Scottish Vernacular Architecture refers to the smaller, traditional buildings which were built to accommodate the local needs and circumstances of their inhabitants. Their form was dictated not only by the availability of building materials but also by the traditional construction techniques that developed in response to the topography of the area, the climate, and cultural and economic factors. First and foremost, these buildings were functional—shaped for purpose. They grew out of the environment, rather than adapting the environment to provide the status and show of later “polite” architecture created by the fledgling profession of architects.
The single-storey cottage that comes to mind when you think of the wide-open, rural spaces of Scotland might be considered as the starting point from which other vernacular buildings developed. On Orkney, excavations at Knap of Howar have exposed two buildings dating as far back as 3,500-3,100 BC which demonstrate the specialised building techniques adopted for houses built in cold and exposed settings. Their walls are several feet thick and consist of two skins of stone separated by an inner core. At Orkney this cavity is packed with midden (garbage) to insulate and consolidate them, but in the Black Houses, common in the Highlands and Hebrides, dry earth or sand mixed with stone serves the same purpose. This double core construction also aided waterproofing, as water was able to penetrate the first wall but not the second.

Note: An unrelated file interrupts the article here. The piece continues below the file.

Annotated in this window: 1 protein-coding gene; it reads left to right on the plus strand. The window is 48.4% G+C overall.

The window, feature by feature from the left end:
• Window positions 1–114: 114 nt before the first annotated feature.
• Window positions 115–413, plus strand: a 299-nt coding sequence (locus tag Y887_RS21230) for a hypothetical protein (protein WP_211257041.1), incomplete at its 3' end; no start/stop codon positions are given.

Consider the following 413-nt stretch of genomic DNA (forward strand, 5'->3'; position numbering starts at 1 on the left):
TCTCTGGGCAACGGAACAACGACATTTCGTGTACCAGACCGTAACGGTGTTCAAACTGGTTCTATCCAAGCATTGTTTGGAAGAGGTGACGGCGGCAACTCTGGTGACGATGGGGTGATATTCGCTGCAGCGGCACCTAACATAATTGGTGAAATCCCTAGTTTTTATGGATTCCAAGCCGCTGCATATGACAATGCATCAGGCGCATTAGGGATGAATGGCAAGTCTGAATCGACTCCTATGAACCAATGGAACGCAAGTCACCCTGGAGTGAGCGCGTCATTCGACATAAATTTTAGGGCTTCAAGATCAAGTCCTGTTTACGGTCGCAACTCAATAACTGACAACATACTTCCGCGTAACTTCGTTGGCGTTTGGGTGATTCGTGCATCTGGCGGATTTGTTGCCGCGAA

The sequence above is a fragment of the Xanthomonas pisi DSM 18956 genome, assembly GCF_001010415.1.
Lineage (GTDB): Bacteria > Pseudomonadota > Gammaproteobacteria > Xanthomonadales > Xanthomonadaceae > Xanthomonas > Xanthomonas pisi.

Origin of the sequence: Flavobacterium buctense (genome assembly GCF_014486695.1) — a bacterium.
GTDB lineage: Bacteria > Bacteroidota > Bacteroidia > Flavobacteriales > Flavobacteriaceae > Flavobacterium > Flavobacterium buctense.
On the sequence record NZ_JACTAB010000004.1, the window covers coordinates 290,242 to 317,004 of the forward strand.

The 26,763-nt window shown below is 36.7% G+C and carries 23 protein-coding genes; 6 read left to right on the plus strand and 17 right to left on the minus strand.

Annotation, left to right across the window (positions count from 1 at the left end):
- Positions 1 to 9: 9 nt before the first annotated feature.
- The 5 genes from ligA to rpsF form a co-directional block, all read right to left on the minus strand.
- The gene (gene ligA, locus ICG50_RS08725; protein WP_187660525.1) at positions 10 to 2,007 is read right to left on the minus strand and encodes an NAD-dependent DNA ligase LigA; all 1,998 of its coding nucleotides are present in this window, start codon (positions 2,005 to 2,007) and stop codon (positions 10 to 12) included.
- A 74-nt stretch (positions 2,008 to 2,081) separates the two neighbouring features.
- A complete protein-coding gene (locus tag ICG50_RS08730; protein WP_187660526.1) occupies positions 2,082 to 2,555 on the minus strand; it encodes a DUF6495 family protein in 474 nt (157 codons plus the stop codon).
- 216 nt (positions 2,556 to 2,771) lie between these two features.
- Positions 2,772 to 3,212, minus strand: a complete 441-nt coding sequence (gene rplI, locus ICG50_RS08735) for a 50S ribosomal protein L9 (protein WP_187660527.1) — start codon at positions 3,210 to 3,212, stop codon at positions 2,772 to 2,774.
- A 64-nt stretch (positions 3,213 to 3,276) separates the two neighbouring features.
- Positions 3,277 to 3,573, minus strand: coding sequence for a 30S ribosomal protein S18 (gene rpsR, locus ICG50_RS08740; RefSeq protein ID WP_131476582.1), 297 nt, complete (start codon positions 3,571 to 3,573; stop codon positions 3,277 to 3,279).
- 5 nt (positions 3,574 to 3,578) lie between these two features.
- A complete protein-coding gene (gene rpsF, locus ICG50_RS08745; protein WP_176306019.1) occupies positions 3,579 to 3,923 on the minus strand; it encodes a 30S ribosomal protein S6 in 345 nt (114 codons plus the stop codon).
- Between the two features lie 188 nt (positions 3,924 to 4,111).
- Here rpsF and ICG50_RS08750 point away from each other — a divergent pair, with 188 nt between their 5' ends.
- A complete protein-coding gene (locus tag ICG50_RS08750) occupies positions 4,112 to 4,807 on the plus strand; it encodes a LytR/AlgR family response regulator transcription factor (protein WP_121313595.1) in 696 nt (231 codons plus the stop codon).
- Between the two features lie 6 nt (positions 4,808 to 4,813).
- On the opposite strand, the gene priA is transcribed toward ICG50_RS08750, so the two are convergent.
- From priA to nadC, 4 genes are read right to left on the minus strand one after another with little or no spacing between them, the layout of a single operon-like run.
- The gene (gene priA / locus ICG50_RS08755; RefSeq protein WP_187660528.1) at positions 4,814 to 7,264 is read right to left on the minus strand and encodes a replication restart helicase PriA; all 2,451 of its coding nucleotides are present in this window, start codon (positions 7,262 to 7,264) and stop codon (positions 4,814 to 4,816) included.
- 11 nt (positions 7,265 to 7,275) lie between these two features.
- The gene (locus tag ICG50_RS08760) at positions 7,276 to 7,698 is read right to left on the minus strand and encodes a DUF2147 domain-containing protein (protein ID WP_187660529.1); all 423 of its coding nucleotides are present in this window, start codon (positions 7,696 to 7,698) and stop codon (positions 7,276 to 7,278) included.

Openings were limited in exposed climates, and windows, where they did exist, were small and deeply recessed in the thick walls. Roofs tended to be steep in areas with high snow or rainfall to encourage water to drain off but were low pitched in windy areas to prevent them being blown off, weighted down by ropes or old fishing nets in coastal areas. In windy settings, houses were often built into the slopes of hillsides and corners were rounded, as in the Knap of Howar buildings and the Brochs of the Iron Age, offering further protection from the wind.
Another characteristic of Scottish vernacular architecture, still in use today, is a thick coat of harl on the exterior walls to provide protection against frost penetration. Usually this consisted of a mixture of lime, grit, and water; but in coastal areas, sea sand and seashells were incorporated, giving it a white colour. In Cramond, outside Edinburgh, the sand was mixed with oil from the seashore giving a black harl, while in Portsoy on the north-east coast, the local sandstone was powdered and added to the harl turning it a red colour. In later centuries pigments were added to form distinctive colours, the most famous being the Royal Gold on display at Culross Palace and the Great Hall of Stirling Castle.